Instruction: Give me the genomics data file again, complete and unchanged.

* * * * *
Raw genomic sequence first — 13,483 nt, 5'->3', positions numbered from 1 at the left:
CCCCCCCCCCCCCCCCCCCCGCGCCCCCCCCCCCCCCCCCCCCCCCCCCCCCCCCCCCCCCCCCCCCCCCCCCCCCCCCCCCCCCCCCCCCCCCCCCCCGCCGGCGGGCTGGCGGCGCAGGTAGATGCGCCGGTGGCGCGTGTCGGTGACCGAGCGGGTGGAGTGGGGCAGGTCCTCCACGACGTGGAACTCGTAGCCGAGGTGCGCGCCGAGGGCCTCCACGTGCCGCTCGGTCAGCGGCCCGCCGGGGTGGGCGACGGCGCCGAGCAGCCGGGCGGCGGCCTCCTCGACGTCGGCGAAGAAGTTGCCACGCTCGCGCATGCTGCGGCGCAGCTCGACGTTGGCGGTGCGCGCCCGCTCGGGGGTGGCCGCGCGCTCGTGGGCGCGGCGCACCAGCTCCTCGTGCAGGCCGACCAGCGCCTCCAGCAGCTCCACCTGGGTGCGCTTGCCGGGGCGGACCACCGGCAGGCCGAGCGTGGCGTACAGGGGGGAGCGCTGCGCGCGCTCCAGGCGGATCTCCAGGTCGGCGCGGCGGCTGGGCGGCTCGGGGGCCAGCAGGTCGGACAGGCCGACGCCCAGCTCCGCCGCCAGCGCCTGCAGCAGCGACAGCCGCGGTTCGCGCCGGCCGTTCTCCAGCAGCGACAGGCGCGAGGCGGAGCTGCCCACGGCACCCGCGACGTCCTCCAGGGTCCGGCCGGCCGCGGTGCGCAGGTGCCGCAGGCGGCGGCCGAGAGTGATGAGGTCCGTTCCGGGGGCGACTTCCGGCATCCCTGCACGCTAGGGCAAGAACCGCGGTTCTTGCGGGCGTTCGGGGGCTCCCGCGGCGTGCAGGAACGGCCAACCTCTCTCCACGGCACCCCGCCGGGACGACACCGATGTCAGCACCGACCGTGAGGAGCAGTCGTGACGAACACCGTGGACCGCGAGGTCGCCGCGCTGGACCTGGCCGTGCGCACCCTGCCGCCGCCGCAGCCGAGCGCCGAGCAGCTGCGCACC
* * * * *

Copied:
Raw genomic sequence first — 13,483 nt, 5'->3', positions numbered from 1 at the left:
CCCCCCCCCCCCCCCCCCCCGCGCCCCCCCCCCCCCCCCCCCCCCCCCCCCCCCCCCCCCCCCCCCCCCCCCCCCCCCCCCCCCCCCCCCCCCCCCCCCGCCGGCGGGCTGGCGGCGCAGGTAGATGCGCCGGTGGCGCGTGTCGGTGACCGAGCGGGTGGAGTGGGGCAGGTCCTCCACGACGTGGAACTCGTAGCCGAGGTGCGCGCCGAGGGCCTCCACGTGCCGCTCGGTCAGCGGCCCGCCGGGGTGGGCGACGGCGCCGAGCAGCCGGGCGGCGGCCTCCTCGACGTCGGCGAAGAAGTTGCCACGCTCGCGCATGCTGCGGCGCAGCTCGACGTTGGCGGTGCGCGCCCGCTCGGGGGTGGCCGCGCGCTCGTGGGCGCGGCGCACCAGCTCCTCGTGCAGGCCGACCAGCGCCTCCAGCAGCTCCACCTGGGTGCGCTTGCCGGGGCGGACCACCGGCAGGCCGAGCGTGGCGTACAGGGGGGAGCGCTGCGCGCGCTCCAGGCGGATCTCCAGGTCGGCGCGGCGGCTGGGCGGCTCGGGGGCCAGCAGGTCGGACAGGCCGACGCCCAGCTCCGCCGCCAGCGCCTGCAGCAGCGACAGCCGCGGTTCGCGCCGGCCGTTCTCCAGCAGCGACAGGCGCGAGGCGGAGCTGCCCACGGCACCCGCGACGTCCTCCAGGGTCCGGCCGGCCGCGGTGCGCAGGTGCCGCAGGCGGCGGCCGAGAGTGATGAGGTCCGTTCCGGGGGCGACTTCCGGCATCCCTGCACGCTAGGGCAAGAACCGCGGTTCTTGCGGGCGTTCGGGGGCTCCCGCGGCGTGCAGGAACGGCCAACCTCTCTCCACGGCACCCCGCCGGGACGACACCGATGTCAGCACCGACCGTGAGGAGCAGTCGTGACGAACACCGTGGACCGCGAGGTCGCCGCGCTGGACCTGGCCGTGCGCACCCTGCCGCCGCCGCAGCCGAGCGCCGAGCAGCTGCGCACC